Add a delightful twist to your camping desserts with this recipe for Ice Cream in a Bag! With just a few basic ingredients, you can savor freshly made ice cream during your next camping adventure.
I have fond memories of making ice cream at summer camp. The excitement, anticipation, and magic of creating homemade ice cream at a campsite are still vivid in my mind. This activity, which is part dessert and part science project, always brought immense joy to both kids and camp counselors.
Unfortunately, when you go camping, it’s nearly impossible to keep store-bought ice cream frozen. Even the best coolers fail to maintain freezing temperatures, causing the ice cream to melt within hours. Trust me, I’ve experienced it firsthand! So, if you want to enjoy ice cream while camping, you have to make it yourself. Luckily, this recipe is incredibly simple and doesn’t require a fancy ice cream maker or freezer. All you need to do is combine rock salt with ice to create a chemical reaction that melts the ice below 32 degrees.
This particular ice cream in a bag recipe has a slight twist that makes it more suitable for camping. Instead of placing a smaller bag inside a larger bag, as many home recipes suggest, the recipe I used at camp involves placing a small bag inside a coffee can. This method is much more durable and prevents any unfortunate mishaps at the campsite.
It’s a fun and easy dessert to make, and I highly encourage you to try it this summer!
For this recipe, you’ll need a coffee can. We tested steel, plastic, and foil-lined cardboard coffee cans, and all of them work well. Steel cans are more durable, but they become very cold to the touch once you add the ice. You may want to use gloves. Foil-lined cardboard cans don’t get as cold on the outside, but they require a bit more careful handling.
Plastic Bags with a Sealable Top
We experimented with various containers for holding the ice cream mixture and found that classic seal-top quart-sized sandwich bags produce the best results. The thin plastic allows the ice to churn the half & half in a way that rigid-sided containers don’t.
Regular old ice cubes from your cooler are perfect for this recipe.
Also known as Ice Cream salt, rock salt can usually be found in the baking section of your grocery store. Unlike table salt, rock salt crystals are large and coarse, making them ideal for lowering the melting point of ice.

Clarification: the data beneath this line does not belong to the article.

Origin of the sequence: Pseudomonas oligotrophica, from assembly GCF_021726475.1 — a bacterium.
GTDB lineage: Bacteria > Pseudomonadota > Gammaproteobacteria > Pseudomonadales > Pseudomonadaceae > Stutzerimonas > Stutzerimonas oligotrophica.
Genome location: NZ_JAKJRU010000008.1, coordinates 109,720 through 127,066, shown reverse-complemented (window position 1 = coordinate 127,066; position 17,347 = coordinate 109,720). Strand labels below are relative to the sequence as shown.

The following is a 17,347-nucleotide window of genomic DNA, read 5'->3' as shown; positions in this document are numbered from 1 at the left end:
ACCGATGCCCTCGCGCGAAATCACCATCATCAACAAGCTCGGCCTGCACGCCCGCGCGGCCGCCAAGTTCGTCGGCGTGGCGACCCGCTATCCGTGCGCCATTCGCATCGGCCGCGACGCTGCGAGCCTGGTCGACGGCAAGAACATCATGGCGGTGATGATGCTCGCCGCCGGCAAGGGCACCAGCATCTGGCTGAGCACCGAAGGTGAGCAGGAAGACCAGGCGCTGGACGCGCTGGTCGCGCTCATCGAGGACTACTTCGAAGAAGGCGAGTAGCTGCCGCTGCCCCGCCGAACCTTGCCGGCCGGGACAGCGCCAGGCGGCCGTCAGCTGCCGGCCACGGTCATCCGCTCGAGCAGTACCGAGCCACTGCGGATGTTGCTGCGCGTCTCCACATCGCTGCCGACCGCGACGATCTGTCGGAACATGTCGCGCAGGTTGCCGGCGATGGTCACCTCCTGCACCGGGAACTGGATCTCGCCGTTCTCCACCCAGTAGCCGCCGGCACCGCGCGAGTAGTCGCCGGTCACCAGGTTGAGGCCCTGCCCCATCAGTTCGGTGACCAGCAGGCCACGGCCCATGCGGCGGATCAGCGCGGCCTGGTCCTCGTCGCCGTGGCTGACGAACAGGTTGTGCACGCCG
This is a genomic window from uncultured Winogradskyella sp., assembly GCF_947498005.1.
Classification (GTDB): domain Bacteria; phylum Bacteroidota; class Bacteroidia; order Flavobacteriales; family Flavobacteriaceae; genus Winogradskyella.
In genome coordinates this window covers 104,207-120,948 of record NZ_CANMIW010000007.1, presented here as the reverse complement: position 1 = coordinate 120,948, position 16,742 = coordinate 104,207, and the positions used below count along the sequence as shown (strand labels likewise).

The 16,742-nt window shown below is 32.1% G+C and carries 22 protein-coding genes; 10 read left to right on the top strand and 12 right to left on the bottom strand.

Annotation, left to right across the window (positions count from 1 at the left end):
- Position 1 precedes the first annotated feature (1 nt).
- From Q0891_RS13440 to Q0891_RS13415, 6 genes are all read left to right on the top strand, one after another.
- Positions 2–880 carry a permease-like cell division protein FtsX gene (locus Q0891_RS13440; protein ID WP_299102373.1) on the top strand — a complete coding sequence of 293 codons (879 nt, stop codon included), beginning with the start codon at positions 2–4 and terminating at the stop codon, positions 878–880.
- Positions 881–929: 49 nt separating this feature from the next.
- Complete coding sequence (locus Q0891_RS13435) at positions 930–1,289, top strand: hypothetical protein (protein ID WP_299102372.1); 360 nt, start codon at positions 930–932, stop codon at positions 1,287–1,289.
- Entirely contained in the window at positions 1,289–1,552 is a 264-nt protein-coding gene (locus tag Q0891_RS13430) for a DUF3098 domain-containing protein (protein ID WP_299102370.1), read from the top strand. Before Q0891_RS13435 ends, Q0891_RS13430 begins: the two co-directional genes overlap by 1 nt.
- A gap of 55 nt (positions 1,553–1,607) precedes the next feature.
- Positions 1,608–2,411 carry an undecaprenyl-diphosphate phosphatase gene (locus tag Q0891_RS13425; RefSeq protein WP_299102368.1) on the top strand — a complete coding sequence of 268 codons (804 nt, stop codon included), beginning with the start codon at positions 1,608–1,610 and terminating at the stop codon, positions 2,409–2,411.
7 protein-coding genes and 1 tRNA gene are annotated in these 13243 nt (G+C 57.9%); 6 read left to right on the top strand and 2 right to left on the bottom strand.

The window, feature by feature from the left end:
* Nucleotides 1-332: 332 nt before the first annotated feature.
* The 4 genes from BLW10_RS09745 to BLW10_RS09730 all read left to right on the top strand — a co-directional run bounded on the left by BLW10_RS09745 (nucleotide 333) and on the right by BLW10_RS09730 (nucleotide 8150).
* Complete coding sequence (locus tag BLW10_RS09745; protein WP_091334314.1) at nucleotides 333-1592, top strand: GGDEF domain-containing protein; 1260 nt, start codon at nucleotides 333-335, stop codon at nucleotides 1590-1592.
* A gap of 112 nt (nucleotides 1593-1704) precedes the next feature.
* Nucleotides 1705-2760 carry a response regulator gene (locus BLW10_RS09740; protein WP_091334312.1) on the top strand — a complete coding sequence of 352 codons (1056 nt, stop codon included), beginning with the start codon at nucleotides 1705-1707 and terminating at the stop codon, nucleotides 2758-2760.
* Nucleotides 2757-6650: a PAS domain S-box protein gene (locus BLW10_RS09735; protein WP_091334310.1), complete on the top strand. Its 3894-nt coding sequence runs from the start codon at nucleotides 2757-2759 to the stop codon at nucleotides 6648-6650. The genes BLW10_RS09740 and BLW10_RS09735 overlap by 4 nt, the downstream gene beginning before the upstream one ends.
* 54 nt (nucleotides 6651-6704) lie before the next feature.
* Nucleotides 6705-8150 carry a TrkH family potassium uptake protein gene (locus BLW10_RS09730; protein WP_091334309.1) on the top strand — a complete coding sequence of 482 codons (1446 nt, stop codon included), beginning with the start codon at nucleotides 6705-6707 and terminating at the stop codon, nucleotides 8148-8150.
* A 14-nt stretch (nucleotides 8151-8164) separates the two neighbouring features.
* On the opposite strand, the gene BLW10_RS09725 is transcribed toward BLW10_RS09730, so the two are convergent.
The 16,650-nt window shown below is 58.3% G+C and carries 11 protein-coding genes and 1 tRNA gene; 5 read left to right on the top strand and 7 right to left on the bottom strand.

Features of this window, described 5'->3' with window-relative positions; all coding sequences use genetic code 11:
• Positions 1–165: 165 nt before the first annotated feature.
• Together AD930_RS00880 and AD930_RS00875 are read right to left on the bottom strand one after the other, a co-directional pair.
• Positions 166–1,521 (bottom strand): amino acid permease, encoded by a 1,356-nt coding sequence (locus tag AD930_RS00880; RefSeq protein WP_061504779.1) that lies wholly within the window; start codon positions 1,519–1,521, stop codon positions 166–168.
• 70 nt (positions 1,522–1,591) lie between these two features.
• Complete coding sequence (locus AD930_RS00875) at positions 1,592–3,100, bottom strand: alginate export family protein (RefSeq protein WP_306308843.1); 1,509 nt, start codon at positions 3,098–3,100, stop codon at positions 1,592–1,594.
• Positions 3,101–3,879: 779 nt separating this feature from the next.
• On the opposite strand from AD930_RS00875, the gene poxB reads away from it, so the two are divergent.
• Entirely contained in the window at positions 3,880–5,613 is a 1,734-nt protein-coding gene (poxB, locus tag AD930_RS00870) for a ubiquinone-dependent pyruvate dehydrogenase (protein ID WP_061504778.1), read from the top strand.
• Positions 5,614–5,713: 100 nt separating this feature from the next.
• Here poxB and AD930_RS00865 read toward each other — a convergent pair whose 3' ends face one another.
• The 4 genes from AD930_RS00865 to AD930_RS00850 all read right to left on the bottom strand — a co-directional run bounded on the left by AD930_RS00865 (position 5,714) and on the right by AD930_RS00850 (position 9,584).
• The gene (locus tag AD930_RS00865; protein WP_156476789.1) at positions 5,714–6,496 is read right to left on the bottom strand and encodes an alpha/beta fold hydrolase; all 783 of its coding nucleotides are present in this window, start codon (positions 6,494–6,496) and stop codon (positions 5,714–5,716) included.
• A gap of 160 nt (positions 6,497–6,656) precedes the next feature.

The combination of ice and rock salt allows you to achieve temperatures below 31 degrees Fahrenheit.
Ice Cream in a Bag Ingredients
To make this ice cream, you’ll need the following ingredients:
Half and Half
We’ve seen variations of this recipe that call for a 1:1 ratio of heavy cream and whole milk, which is essentially half and half. Instead of buying two separate containers, simply pick up one carton of half and half. If you’re in a pinch, you can use whole milk, but the resulting texture won’t be as creamy.
If you prefer a vegan version, you can use a plant-based coffee creamer. We tested it with Trader Joe’s coconut milk creamer, and it turned out quite well! Soy, oat, and almond milk creamers are also suitable options.
White granulated sugar works best for making homemade ice cream.
For vanilla ice cream, add a small amount of vanilla extract.
If plain vanilla ice cream isn’t your thing, feel free to customize it by adding chocolate chips, sprinkles, or a drizzle of chocolate syrup.
How to Make Ice Cream in a Bag – Step by Step
The first step is to combine the half and half, sugar, and vanilla inside a resealable plastic bag. Seal the bag, ensuring there are no leaks, and mix it around until the sugar is fully dissolved. You may want to double-bag it for added security.
Place a few cups of ice and 1/2 cup of rock salt in the bottom of the coffee can. Next, insert the double zip-top bag into the can. Fill the remaining space on top with more ice and rock salt. Securely place the lid back on the coffee can, and now, it’s time to shake things up!
Motion plays a crucial role in making ice cream, and there are numerous creative ways to achieve it. You can play “hot potato” by tossing the can back and forth, roll it on the picnic table, or gently dribble it like a soccer ball.
As the ice melts, you may need to add more ice and rock salt. You can start checking the consistency around 10-15 minutes.
Once the ice cream has hardened, remove the ziplock bag from the coffee can and serve immediately!
Serve it with…
Of course, you can enjoy this ice cream on its own! However, it’s also perfect for scooping onto Dutch oven peach cobbler (or apple cobbler), campfire baked apples, or alongside banana boats.
So, gather your ingredients, shake up a batch of ice cream in a bag, and indulge in the deliciousness of homemade ice cream during your camping escapades. Don’t forget to visit Ice Cream for more frozen delights!